On March 30 about 150 representatives of hospitals, public sector institutions, companies and healthcare professionals met at the Health Care Conference: How much courage do we need for good quality public procurement? held under the auspices of the Ministry of Finance.
Read the press release from the conference.
Photogallery available here.
We believe the objective of the health care system is to provide the highest quality care through the efficient use of available resources. Health care providers control only two of three variables in that equation: quality and efficiency. The level of available resources is determined by political decisions outside of the system: how much to require taxpayers to contribute to the system and how much to charge private individuals for their personal care. Therefore, the primary policy question facing health care providers is how to provide higher quality while increasing efficiency.
Almost by definition, efficiency cannot be determined without first defining quality. Quality measures what the system does; efficiency measures how well it does it. Without a clear definition of what quality means, and a way to measure quality, the efficiency of a system can only be measured by the cost of activity.
Procurement can be a tool for achieving efficiency or cutting costs. Since the current health care system does not apply a universal definition of quality health care and most health care institutions have not developed individual measures of quality care, it is difficult for procurement officials to determine how the products and services they purchase achieve greater efficiency in the provision of quality health care. As a result, they tend to substitute price for efficiency. The lack of a clear and measurable definition of quality in health care, therefore, tends to create pressure for low cost provision of health care without regard to system performance.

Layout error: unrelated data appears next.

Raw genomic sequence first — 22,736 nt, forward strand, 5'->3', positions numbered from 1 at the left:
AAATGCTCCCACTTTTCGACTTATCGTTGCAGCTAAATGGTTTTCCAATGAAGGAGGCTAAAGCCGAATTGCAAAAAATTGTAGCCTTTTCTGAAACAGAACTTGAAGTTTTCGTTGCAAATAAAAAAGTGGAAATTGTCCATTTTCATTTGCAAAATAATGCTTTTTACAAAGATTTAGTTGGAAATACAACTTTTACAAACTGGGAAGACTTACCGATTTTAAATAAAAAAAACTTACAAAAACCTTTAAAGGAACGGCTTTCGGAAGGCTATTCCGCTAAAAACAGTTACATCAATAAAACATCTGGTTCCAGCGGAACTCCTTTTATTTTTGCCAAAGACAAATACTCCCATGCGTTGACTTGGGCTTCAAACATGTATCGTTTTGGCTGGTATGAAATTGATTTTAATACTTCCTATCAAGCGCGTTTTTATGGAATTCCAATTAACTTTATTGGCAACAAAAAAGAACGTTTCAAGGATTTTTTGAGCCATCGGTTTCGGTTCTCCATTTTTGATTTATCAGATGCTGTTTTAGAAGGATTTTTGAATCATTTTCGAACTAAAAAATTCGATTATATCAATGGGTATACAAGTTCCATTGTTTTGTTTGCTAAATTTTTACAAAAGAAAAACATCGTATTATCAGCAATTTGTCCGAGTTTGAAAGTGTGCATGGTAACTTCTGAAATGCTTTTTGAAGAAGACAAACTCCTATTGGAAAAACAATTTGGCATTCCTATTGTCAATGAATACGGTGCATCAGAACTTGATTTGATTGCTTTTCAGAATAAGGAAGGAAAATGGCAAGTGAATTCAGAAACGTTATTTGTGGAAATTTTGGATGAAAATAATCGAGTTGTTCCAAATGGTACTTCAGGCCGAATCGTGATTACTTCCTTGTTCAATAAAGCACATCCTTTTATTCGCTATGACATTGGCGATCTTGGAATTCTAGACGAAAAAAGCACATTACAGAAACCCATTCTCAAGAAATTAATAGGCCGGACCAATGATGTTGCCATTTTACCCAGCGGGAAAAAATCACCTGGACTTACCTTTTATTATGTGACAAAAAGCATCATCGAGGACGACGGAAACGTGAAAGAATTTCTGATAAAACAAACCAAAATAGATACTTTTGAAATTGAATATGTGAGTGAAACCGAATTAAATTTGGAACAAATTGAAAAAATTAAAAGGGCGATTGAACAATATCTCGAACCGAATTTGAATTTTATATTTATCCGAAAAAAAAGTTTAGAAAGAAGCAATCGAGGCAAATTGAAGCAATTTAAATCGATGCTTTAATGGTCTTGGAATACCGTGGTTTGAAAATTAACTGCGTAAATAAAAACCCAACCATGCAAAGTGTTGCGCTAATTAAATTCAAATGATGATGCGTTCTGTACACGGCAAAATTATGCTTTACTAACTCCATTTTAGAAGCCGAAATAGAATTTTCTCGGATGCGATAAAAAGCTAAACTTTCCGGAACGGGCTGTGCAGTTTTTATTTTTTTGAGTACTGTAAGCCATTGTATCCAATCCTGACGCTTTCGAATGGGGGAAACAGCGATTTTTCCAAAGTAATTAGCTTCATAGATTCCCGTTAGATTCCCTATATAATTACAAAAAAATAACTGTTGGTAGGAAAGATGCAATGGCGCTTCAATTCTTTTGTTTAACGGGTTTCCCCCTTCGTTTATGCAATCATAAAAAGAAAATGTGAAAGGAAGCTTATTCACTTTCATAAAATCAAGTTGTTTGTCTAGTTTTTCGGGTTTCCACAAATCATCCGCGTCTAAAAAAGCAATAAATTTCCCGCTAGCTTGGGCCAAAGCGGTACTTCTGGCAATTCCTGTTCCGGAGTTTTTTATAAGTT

This is why we argue that you cannot create quality in health care procurement until you measure the quality of health care provided. That measurement would need to be compared to other health care systems, and would need to be applicable to the daily provision of health care by hospitals, clinics and individual health care professionals.
Quality is not an assessment of the capacity of the system (number of doctors, number of beds available, number of procedures undertaken), but the result of how that capacity has been utilized. That is why we agree with the Ministry of Health's declaration that the Czech Republic should set the primary goal of its health care system to be the increase in Health Life Years. Healthy Life Years is an approximation of the major policy goal of any healthy system: the ability of people to live with the lowest possible interference from illness, injury, or treatment.
Healthy Life Years cannot be directly translated into the procurement, but its components can. Healthy Life Years can be divided into three factors: long life, number of incidents of health problems, and period of poor health. Quality criteria related to these factors for almost any procurement can be generated. For instance, a medical device can be assessed for its ability to reduce major side effects, future recurrence of the injury or illness, length of treatment and recovery to active life, and, in some cases, impact on lifespan.
Absolute Monetary Value gives health care providers a tool for assessing the efficiency (quality provide per crown spent) value for products and services purchased. It allows providers to establish the value potentially provided by the procured product or service by estimating the savings it would create (for instance, the savings of a shorter hospital stay or decreased risk of treatment for side effects), and then adjusting the bid price by that value. By implementing Absolute Monetary Value, providers will connect procurement not just with the economic performance of their entity, but with the overall health care performance not just of that entity, but the entire system.
Read the text in Czech here.